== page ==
I'm not really sure how I feel about the uncomfortable romantic interlude between Rachel and Miles. Are we supposed to infer that they have a romantic history, suggesting that she cheated on her husband and he betrayed his brother? If we buy that (for a dollar), should the speculations start about Charlie and Danny's true lineage? It may be a bit early to label the Matheson children bastards just yet, though it is clear that Rachel and Miles have a clandestine history, a past which she seems hesitant to allow resumption of at the moment. Also interesting is her faked death, including stand in corpse, which fooled Miles enough to believe it. Monroe is a cunning man to successfully pulled a Swordfish with the limited technology available to him. Billy Burke and Elizabeth Mitchell seem to elevate each other's game, with scenes between them rising above the rest. It may be a bit early to claim sizzling chemistry between them, though it wouldn't be beyond reason to infer it either. It's going to get complicated.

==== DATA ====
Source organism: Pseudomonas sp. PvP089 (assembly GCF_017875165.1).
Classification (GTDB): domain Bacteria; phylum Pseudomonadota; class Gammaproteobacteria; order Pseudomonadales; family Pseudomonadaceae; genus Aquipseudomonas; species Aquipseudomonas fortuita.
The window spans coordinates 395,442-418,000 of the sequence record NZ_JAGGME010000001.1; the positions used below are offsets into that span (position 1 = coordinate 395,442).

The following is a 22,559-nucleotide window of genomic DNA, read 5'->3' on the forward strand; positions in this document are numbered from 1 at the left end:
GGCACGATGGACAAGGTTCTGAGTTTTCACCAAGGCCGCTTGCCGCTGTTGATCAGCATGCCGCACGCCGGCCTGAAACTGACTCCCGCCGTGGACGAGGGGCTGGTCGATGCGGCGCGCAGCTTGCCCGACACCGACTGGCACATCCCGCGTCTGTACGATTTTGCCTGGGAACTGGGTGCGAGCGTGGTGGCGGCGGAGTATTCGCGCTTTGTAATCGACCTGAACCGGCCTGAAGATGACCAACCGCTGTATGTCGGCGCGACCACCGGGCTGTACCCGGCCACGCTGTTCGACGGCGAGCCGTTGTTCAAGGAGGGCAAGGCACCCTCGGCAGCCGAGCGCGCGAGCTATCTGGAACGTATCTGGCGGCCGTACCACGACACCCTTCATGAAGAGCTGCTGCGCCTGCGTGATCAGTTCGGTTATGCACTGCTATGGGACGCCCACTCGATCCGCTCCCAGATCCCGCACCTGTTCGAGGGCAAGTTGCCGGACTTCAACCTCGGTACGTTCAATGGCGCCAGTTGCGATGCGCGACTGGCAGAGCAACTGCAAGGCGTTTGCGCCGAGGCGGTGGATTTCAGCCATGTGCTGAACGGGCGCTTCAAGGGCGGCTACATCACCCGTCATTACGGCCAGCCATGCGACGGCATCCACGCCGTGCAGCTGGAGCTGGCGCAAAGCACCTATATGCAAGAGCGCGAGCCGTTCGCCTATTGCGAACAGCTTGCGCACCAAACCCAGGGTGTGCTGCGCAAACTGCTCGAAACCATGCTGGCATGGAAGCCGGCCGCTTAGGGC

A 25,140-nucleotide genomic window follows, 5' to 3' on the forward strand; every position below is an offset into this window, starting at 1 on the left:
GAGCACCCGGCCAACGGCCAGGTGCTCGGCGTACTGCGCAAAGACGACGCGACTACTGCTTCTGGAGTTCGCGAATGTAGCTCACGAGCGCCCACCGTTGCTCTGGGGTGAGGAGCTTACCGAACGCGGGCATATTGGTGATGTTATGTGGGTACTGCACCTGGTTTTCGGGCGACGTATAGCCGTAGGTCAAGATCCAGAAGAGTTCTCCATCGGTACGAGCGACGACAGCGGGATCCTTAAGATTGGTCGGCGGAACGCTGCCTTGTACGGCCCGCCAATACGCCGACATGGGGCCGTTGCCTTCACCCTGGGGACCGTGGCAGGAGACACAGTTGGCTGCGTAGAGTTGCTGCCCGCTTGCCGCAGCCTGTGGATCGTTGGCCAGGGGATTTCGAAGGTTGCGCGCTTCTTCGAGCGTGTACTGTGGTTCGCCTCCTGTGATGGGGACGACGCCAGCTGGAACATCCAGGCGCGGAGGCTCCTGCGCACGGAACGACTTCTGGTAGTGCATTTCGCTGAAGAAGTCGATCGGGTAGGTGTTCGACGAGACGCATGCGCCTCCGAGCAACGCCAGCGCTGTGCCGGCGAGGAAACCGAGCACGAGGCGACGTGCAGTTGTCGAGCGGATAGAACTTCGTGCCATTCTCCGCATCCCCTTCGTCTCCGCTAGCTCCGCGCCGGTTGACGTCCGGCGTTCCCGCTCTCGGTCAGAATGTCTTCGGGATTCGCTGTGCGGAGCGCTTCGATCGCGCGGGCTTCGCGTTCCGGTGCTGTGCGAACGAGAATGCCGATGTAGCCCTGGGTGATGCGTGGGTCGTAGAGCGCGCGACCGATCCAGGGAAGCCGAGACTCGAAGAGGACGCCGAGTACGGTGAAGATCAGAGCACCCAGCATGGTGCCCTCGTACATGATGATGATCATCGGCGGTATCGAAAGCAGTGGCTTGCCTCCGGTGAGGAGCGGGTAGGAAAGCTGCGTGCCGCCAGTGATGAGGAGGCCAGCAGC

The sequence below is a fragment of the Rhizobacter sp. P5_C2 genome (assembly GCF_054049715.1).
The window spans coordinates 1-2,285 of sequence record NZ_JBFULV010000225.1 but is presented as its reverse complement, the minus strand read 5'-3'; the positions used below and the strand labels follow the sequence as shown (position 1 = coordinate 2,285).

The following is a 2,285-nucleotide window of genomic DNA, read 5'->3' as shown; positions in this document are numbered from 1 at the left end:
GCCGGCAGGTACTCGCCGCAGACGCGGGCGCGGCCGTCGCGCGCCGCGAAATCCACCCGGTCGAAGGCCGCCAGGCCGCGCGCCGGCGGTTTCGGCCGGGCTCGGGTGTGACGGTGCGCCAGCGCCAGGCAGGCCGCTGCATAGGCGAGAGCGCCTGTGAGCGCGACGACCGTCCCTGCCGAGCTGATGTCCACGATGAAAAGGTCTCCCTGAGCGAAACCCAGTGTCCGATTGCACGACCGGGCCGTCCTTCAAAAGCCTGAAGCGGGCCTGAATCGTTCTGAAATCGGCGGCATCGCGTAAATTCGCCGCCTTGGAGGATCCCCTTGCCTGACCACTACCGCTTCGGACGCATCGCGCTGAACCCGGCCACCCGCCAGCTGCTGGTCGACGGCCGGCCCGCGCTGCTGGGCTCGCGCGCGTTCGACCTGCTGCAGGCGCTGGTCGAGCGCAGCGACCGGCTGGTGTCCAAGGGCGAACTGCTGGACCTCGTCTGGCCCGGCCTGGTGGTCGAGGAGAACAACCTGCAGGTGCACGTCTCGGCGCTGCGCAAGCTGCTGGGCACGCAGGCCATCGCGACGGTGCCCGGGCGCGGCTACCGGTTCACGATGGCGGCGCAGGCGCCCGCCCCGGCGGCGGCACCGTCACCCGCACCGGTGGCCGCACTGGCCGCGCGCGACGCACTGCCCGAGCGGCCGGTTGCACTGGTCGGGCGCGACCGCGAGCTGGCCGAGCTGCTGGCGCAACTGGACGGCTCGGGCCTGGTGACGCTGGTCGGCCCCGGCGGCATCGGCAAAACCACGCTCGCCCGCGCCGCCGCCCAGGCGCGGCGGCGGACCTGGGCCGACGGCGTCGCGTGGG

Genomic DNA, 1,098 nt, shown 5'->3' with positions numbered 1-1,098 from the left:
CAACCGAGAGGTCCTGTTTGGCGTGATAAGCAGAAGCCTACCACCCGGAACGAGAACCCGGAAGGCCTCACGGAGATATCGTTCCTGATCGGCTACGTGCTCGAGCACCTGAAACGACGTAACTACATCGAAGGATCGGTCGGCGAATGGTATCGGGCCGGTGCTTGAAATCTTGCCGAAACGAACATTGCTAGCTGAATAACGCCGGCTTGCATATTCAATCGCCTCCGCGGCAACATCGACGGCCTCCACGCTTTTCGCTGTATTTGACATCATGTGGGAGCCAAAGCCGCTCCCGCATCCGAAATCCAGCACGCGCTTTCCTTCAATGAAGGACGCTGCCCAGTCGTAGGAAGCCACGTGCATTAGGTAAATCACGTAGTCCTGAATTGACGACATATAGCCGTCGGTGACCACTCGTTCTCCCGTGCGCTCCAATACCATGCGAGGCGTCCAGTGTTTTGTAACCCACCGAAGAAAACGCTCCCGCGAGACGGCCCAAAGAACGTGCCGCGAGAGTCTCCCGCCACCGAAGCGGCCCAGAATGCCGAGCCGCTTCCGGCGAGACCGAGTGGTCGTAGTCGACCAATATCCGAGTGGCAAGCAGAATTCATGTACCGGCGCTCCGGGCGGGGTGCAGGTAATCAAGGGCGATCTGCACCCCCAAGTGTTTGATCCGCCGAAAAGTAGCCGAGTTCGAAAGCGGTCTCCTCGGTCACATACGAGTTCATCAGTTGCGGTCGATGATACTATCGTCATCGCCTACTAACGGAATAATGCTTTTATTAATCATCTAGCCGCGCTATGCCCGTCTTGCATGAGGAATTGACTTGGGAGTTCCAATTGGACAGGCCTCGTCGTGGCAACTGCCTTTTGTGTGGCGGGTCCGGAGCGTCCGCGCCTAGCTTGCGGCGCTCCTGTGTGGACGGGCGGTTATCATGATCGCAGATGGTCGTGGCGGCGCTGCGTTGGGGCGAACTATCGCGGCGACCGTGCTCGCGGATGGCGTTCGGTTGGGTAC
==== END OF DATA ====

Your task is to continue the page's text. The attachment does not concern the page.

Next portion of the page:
And speaking of complicated relationships, the Neville men have finally reached the point of no return. Jason is unable to bear the wanton slaughter of rebel men, women, and children at the end of a helicopter chaingun, butting heads with his father over the complete lack of honor and fairness which this restored combat brings. Tom has no patience and even less understanding for his son, whom he treats with more disdain than he seems to his enemies. Giancarlo Esposito is still a joy to watch, though gone is much of nuance of his character from earlier in the season. Now that he's risen through the ranks of power further, he's left behind his cunning crouching tiger persona, adopting instead the brutal doctrine of a roman commander. Make no mistake, that side of his personality was always there, but he used finesse as his primary weapon before, instead of relying on brutality. Now that veneer seems to have been put away. I feel like it's a mistake to take him in is direction; he becomes a Monroe-lite.